Republican congressional leaders stressed a willingness Wednesday to extend a Social Security payroll tax cut due to expire Dec. 31, setting up a year-end clash with Democrats over how to pay for a provision at the heart of President Obama’s jobs program.
“We just think we shouldn’t be punishing job creators to pay for it,” said Senate Republican leader Mitch McConnell, scorning a Democratic proposal to raise taxes on million-dollar income earners.
Instead, Senate Republicans called for a gradual reduction in the size of the federal bureaucracy, as well as steps to make sure that million-dollar earners don’t benefit from unemployment benefits or food stamps. They also recommended raising Medicare premiums for individuals with incomes over $750,000 a year.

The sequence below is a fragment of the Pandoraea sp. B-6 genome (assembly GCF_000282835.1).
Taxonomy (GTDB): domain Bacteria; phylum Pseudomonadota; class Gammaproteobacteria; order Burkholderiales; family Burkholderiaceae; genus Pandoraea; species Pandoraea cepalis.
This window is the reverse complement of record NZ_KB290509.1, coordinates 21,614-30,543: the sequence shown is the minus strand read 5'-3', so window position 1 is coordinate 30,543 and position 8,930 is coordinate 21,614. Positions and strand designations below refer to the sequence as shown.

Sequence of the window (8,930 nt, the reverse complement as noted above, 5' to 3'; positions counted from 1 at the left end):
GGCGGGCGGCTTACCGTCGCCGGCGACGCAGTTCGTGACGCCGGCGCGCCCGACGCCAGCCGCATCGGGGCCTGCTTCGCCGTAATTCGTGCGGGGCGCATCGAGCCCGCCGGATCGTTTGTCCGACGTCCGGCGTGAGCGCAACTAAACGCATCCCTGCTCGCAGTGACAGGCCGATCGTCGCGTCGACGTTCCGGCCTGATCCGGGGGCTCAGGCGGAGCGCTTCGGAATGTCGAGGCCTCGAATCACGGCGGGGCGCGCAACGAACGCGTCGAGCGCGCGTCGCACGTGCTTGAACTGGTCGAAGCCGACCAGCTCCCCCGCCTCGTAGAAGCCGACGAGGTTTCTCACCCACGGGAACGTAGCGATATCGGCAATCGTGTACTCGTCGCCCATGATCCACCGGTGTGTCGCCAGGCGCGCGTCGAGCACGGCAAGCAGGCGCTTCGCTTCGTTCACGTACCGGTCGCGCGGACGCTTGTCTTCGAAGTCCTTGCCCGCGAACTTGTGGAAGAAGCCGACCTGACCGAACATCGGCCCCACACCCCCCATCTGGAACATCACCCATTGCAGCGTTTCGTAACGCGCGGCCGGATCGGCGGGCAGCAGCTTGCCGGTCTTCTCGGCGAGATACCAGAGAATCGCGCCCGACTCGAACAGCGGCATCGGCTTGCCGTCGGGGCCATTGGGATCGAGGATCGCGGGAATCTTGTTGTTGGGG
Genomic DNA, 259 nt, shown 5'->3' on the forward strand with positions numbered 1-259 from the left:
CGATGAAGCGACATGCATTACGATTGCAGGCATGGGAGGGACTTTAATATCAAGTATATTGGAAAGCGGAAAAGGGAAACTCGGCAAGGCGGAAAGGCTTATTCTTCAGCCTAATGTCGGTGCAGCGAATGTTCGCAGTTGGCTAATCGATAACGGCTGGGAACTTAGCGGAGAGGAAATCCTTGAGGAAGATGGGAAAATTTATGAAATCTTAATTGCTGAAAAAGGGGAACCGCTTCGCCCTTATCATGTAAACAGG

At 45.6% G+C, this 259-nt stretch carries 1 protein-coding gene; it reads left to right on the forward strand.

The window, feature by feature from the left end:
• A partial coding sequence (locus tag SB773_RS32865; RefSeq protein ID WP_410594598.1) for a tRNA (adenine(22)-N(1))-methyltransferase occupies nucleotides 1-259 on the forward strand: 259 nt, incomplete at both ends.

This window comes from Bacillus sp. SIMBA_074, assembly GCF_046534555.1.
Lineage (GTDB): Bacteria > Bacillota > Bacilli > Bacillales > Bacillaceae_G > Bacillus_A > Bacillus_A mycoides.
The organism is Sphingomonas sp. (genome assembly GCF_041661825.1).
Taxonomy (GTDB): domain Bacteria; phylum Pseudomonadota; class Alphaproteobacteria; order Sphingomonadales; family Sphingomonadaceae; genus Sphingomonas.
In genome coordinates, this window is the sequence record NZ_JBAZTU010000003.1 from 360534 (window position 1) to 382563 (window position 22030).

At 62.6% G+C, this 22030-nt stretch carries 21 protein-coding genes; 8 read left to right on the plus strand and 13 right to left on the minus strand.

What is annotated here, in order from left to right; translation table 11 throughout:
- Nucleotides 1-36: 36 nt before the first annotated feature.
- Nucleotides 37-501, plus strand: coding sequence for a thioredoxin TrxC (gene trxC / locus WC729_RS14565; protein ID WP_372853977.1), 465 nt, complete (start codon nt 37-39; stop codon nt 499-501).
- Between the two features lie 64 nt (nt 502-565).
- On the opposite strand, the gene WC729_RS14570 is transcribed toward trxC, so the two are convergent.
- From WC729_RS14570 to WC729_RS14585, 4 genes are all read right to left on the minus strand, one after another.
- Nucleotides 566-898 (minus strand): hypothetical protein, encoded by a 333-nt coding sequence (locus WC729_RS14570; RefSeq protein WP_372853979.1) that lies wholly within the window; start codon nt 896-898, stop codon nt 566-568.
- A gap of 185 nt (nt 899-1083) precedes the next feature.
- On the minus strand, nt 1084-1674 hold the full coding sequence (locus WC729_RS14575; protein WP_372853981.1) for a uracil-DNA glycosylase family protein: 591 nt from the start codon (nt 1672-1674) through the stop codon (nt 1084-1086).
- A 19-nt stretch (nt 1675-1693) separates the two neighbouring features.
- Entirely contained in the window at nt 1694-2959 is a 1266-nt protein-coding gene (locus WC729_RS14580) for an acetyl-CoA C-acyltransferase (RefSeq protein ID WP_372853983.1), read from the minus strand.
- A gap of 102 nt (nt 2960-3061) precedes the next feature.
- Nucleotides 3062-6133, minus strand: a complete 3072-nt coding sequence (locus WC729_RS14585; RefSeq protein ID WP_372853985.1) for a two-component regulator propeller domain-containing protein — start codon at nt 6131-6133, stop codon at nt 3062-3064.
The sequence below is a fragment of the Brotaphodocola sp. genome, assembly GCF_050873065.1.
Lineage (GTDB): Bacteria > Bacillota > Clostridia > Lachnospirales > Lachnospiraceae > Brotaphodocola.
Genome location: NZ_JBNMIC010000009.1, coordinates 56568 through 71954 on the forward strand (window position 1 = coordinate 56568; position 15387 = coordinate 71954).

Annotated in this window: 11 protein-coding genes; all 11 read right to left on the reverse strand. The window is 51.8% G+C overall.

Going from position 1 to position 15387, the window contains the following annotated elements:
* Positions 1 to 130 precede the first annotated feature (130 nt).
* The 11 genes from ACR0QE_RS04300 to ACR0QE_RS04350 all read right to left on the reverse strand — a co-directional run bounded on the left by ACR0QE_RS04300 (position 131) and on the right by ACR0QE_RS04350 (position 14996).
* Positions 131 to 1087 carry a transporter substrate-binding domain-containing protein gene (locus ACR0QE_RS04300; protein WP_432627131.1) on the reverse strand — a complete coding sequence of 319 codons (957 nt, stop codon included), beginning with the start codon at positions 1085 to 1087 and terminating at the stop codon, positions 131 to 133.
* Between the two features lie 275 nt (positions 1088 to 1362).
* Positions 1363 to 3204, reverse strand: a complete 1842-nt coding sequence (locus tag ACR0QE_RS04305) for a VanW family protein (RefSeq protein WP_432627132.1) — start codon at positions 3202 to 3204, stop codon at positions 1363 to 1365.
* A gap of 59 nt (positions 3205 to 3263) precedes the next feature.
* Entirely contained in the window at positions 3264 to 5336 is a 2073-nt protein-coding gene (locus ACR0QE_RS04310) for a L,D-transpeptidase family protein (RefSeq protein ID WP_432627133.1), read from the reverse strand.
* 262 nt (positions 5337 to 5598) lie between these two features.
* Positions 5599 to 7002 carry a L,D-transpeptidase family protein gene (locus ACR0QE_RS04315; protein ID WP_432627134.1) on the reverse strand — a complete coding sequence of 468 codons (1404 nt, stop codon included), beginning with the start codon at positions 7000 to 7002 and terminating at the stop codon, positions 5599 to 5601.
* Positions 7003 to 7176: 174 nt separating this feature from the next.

House Speaker John Boehner said flatly that any tax cut extension will be offset by cuts elsewhere in the budget to avoid raising federal deficits. Numerous Republican officials noted that Obama had said the same thing was true of the plan he unveiled in a nationally televised speech to Congress in September.
The events in Congress, coupled with Obama’s fresh appeal for renewal of the payroll tax cut while speaking Wednesday in Scranton, Pa., indicated that leaders in both parties want to seek a compromise less than a week after Congress’ high-profile supercommittee failed to find common ground on a related economic issue, a plan to reduce deficits.